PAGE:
Friday, 27 February 2015

Losing a Foothold in a Dream: Turkey's Evacuation of Süleyman Shah

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By Gareth Jenkins (vol. 8, no. 4 of the Turkey Analyst)

On the night of February 21-22, 2015, amid fears that it was in danger of being overrun by the ISIS, the Turkish military staged a cross-border rescue operation to evacuate the garrison that had been guarding the tomb of Süleyman Shah in northern Syria. In a move redolent with symbolism for the collapse of Ankara’s dream of transforming the Middle East into a sphere of neo-Ottoman Turkish influence, Turkish troops brought the three coffins in the tomb back to Turkey and detonated explosives to destroy the mausoleum in which they had been housed.

  

BACKGROUND: Süleyman Shah (c.1178-1236) was the grandfather of Osman I (1258-1324), the founder of the Ottoman Empire. He is believed to have drowned while trying to cross the Euphrates. An Ottoman era mausoleum on the bank of the Euphrates near the castle of Qal’at Ja’bar in what is now northern Syria came to be regarded as containing the remains of Süleyman Shah and two of his contemporaries. But they have never been conclusively identified.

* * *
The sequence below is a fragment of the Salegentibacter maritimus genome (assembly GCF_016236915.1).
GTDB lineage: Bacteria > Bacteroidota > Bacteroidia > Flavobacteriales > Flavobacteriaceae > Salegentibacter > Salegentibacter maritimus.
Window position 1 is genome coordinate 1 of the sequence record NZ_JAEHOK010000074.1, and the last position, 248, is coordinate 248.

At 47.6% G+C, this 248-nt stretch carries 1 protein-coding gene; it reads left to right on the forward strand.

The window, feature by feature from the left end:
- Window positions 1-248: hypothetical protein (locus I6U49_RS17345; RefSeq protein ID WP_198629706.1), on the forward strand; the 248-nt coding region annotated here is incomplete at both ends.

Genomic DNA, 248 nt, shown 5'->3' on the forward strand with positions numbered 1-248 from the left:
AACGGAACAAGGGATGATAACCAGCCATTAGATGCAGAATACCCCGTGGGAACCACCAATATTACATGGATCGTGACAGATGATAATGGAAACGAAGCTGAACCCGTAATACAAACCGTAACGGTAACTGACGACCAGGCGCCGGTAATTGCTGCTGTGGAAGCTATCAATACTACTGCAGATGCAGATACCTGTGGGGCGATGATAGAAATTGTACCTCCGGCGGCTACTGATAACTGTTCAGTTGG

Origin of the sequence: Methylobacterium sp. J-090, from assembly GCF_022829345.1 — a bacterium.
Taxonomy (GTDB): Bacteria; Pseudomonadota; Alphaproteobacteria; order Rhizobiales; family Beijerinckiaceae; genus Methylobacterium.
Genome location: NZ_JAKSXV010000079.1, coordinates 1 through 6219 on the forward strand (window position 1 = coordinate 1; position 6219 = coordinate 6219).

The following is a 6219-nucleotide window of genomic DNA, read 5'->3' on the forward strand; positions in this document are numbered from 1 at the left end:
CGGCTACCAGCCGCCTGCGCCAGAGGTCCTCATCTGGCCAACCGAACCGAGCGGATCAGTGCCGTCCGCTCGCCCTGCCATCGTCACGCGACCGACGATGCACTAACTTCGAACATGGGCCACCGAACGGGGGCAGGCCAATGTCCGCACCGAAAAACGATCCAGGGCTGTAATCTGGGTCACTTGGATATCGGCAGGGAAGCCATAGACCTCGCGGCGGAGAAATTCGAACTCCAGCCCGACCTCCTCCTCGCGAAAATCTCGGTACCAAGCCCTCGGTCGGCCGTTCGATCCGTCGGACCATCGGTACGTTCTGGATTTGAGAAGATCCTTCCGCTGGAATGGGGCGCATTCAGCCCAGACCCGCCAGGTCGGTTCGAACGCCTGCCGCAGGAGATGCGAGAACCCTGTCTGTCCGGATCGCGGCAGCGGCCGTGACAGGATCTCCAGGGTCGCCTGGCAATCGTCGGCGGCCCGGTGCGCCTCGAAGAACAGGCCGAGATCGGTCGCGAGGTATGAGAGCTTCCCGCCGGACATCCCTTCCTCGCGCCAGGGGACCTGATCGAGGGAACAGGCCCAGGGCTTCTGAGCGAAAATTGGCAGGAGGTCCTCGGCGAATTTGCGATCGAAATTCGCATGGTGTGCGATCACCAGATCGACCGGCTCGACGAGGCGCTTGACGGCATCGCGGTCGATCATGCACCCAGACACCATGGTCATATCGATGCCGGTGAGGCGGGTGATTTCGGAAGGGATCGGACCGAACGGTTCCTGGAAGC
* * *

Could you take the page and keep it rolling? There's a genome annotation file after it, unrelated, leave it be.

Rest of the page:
In 1974 the area around the tomb was inundated by the reservoir for the newly-built Tabqa Dam. The tomb was moved over 80 kilometers farther north to a new location, again on the bank of the Euphrates, approximately 30 kilometers from the Turkish border.

Under Article 9 of the 1921 Treaty of Ankara, Turkey was granted property rights over the tomb and was allowed to station a token military force at the site as an honor guard. Contrary to the assertions of Turkey’s ruling Justice and Development Party (AKP), the site is not Turkish sovereign territory. It is owned by Turkey, not part of it.

The site covers an area of approximately 8,000 square meters. But, in recent years, as the AKP has become increasingly intoxicated by Ottoman nostalgia, it has assumed considerable symbolic importance – providing a territorial foothold in what Prime Minister Ahmet Davutoğlu has described as “Turkey’s near abroad” and tangible proof that turning the Middle East into a Turkish sphere of influence would constitute what he terms the resumption of “the natural flow of history”.